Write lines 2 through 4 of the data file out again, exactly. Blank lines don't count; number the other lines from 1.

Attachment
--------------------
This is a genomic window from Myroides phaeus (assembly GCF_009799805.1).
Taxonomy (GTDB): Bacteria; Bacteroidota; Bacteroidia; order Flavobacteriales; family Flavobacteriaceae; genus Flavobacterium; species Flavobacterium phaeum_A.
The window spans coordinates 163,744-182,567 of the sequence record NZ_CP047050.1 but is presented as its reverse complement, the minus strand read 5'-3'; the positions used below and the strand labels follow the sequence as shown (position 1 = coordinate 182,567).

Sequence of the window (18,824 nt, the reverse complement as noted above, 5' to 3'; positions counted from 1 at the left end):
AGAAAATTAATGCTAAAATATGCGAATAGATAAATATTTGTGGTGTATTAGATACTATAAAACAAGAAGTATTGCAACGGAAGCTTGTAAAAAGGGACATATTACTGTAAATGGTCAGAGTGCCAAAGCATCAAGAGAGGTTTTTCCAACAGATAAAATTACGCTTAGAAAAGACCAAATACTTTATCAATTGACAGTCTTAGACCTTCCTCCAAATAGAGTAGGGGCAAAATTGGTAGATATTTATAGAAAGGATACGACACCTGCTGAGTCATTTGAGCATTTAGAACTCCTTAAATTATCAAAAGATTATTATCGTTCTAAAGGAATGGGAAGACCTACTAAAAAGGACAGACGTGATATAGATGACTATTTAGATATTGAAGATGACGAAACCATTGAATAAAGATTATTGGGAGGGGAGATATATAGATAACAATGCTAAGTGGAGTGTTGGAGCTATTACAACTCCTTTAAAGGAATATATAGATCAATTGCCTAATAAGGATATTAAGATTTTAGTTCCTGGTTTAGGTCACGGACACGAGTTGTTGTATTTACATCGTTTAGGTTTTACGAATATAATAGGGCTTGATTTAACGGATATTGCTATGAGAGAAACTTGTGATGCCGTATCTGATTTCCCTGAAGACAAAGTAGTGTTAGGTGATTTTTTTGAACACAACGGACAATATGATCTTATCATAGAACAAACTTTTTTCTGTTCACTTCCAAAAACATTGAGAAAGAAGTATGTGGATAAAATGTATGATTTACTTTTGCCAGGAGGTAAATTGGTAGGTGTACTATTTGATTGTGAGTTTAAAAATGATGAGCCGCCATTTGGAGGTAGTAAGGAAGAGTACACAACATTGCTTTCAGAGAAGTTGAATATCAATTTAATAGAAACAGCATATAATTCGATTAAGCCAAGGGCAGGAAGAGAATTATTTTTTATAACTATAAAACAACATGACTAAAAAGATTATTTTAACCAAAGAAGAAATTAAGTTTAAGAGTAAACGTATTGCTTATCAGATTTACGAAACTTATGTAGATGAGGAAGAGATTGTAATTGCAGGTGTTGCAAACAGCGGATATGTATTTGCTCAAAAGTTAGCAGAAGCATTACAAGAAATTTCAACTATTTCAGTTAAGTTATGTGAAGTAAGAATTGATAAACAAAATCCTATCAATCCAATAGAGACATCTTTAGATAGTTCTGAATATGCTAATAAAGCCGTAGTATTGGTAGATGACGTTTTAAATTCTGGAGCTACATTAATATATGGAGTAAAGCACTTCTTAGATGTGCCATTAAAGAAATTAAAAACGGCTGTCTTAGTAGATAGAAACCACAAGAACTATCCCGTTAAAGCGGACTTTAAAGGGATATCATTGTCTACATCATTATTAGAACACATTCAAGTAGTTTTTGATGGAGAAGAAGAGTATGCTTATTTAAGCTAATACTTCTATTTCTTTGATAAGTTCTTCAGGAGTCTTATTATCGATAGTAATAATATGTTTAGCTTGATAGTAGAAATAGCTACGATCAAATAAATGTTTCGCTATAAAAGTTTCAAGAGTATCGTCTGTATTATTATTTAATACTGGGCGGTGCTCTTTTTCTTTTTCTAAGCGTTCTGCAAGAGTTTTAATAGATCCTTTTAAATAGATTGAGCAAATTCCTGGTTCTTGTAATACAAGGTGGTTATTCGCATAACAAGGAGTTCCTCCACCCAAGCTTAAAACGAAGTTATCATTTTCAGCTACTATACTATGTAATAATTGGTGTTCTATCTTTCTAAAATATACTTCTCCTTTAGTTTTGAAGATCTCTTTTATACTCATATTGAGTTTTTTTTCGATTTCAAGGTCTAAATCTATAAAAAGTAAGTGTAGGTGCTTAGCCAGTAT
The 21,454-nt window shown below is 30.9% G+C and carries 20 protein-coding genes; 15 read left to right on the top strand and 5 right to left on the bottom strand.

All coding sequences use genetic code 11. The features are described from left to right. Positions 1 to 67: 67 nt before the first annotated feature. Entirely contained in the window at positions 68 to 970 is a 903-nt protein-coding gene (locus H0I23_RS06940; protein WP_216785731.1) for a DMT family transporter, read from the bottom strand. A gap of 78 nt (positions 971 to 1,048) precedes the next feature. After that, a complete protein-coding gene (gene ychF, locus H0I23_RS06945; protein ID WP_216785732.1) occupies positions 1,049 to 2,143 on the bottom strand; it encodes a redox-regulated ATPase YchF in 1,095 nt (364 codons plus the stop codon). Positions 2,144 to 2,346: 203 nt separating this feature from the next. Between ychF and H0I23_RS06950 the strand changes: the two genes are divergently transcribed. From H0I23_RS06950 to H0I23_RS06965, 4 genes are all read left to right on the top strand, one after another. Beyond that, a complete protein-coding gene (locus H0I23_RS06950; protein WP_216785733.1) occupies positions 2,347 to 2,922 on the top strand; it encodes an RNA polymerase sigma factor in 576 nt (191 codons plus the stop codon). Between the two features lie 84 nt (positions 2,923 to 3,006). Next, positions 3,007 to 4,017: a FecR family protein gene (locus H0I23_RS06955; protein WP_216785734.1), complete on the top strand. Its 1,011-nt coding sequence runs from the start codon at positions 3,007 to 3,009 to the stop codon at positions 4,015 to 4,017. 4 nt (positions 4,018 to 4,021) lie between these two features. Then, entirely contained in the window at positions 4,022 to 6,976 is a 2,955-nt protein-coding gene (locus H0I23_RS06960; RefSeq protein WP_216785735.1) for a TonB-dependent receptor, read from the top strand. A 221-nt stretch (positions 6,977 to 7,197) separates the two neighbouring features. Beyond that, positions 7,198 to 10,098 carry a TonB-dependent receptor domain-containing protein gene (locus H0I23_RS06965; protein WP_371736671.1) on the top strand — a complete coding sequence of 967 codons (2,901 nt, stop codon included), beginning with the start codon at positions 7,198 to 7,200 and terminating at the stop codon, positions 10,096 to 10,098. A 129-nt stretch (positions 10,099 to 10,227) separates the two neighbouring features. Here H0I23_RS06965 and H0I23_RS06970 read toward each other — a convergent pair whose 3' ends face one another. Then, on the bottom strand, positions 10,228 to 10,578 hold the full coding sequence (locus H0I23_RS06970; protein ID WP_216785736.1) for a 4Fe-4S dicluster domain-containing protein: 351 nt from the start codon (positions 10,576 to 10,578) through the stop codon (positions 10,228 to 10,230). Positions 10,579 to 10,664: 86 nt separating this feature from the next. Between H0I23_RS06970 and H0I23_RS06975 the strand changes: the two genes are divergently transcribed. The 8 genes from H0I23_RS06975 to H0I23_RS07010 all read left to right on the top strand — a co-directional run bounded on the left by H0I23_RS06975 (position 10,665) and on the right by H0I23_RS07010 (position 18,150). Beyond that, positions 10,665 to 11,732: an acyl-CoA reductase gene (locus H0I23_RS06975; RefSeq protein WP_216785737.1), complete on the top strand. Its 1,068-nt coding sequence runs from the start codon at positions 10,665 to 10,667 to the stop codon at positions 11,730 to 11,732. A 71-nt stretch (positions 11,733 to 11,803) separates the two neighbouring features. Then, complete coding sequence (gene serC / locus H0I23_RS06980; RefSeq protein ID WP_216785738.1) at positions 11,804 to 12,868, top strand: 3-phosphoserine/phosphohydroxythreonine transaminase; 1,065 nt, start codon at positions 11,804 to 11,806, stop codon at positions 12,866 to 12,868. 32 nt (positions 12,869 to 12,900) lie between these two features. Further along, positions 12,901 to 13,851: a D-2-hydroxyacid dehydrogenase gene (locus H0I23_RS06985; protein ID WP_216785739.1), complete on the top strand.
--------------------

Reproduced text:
Taxonomy (GTDB): Bacteria; Bacteroidota; Bacteroidia; order Flavobacteriales; family Flavobacteriaceae; genus Flavobacterium; species Flavobacterium phaeum_A.
The window spans coordinates 163,744-182,567 of the sequence record NZ_CP047050.1 but is presented as its reverse complement, the minus strand read 5'-3'; the positions used below and the strand labels follow the sequence as shown (position 1 = coordinate 182,567).

Sequence of the window (18,824 nt, the reverse complement as noted above, 5' to 3'; positions counted from 1 at the left end):